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Twenty-fifth Anniversary of the Velvet Revolution

Velvet Revolution (Photo taken by Dana Kyndrova) Courtesy RFE/RL

When the Berlin Wall fell on November 9, 1989, it started a series of revolutions that changed Europe, and the world.

To most of the world, the Berlin Wall symbolized the post-World War Two tug of war between Communism and Capitalism. But to the millions of East Europeans who suffered under totalitarian Communist governments imposed on them and supported by the Soviet Union, the Berlin Wall represented decades of repression and the denial of civil liberties and internationally recognized human rights.

Twenty-fifth Anniversary of the Velvet Revolution
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So when the Berlin Wall fell on November 9, 1989, it started a series of revolutions that changed Europe, and the world. And the first domino to fall was Czechoslovakia.

Just a week after the events in Berlin, what began as a student protest ended three weeks later with the resignation of the President and the swearing in of a new government.

It began on November 17th, 1989, as an organized student march commemorating the 50th anniversary of International Students’ Day. Originally meant to commemorate the 1939 storming by German occupation forces of Czech universities, and the subsequent killing and deportation of students to concentration camps, the demonstration quickly turned into an anti-government protest, with students carrying banners and chanting anti-Communist slogans. The protest was peaceful, but nonetheless, the riot police cracked down on the students, sending 167 to the hospital.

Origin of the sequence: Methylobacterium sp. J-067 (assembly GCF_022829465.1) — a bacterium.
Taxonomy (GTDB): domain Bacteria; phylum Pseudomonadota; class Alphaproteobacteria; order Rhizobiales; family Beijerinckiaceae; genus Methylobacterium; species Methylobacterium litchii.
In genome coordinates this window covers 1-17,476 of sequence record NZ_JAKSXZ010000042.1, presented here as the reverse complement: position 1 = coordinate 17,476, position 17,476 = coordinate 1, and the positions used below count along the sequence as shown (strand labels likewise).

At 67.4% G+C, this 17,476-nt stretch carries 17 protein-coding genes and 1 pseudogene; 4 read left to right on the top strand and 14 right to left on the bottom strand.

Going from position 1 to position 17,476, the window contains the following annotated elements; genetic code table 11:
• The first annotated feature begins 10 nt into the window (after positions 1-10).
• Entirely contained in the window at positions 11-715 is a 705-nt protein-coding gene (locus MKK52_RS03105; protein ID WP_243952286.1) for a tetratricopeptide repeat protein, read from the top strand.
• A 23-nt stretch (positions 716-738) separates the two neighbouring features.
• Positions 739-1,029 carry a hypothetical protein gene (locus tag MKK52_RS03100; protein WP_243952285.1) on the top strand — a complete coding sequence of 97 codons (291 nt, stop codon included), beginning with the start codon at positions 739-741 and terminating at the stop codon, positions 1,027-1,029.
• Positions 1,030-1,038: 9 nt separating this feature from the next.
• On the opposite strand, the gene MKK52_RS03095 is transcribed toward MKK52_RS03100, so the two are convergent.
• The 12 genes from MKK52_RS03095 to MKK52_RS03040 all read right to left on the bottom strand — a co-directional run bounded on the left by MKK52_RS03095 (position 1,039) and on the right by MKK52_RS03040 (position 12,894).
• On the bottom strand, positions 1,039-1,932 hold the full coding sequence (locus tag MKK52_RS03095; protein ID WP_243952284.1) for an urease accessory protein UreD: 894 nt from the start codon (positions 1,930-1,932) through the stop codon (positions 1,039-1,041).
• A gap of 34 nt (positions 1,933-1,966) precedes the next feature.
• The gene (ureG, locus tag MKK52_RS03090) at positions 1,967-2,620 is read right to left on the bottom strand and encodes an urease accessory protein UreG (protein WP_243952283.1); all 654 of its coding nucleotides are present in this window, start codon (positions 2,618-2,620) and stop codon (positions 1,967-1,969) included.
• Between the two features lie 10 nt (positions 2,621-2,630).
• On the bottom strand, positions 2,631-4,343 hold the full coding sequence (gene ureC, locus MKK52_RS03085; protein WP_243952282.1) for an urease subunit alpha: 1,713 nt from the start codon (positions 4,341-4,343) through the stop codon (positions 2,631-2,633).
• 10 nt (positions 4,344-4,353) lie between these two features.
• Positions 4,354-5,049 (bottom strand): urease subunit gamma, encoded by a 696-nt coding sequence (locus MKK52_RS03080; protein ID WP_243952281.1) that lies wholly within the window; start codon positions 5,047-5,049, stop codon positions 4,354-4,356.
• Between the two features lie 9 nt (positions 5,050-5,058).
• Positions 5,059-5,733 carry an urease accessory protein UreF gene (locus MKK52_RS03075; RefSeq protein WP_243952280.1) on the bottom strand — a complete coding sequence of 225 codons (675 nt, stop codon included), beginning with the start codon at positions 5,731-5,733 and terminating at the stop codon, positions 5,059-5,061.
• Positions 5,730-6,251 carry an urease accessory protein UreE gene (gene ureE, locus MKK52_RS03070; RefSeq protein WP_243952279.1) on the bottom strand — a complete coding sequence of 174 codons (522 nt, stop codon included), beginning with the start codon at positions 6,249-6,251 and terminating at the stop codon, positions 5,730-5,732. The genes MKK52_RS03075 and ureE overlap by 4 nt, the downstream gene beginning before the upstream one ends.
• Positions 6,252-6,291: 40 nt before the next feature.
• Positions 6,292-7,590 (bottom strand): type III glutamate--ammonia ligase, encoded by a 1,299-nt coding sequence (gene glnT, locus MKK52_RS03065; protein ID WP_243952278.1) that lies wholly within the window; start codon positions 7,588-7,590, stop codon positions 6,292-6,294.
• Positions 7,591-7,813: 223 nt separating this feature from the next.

This caught the attention of the general population, and some 200,000 people began another demonstration on November 19th. By November 20th, as many as half a million people protested peacefully in Prague. The demonstrations snowballed and spread to other cities, and on November 24th, the entire upper echelon of government, including the Communist Party Secretary General, resigned.

On December 10th, Gustav Husak, the sitting President, swore in a new government and then resigned. Finally, on December 29th, the Federal Assembly unanimously voted that playwright and long-time political dissident Vaclav Havel would become President of Czechoslovakia.

The events in Czechoslovakia were remarkable in that the transition of power from repressive government to peaceful protestors, was non-violent, earning the name Velvet or Gentle Revolution.

Other countries soon followed, including some that had previously been absorbed by the Soviet Union, freeing millions of people and marking the end of the Cold War.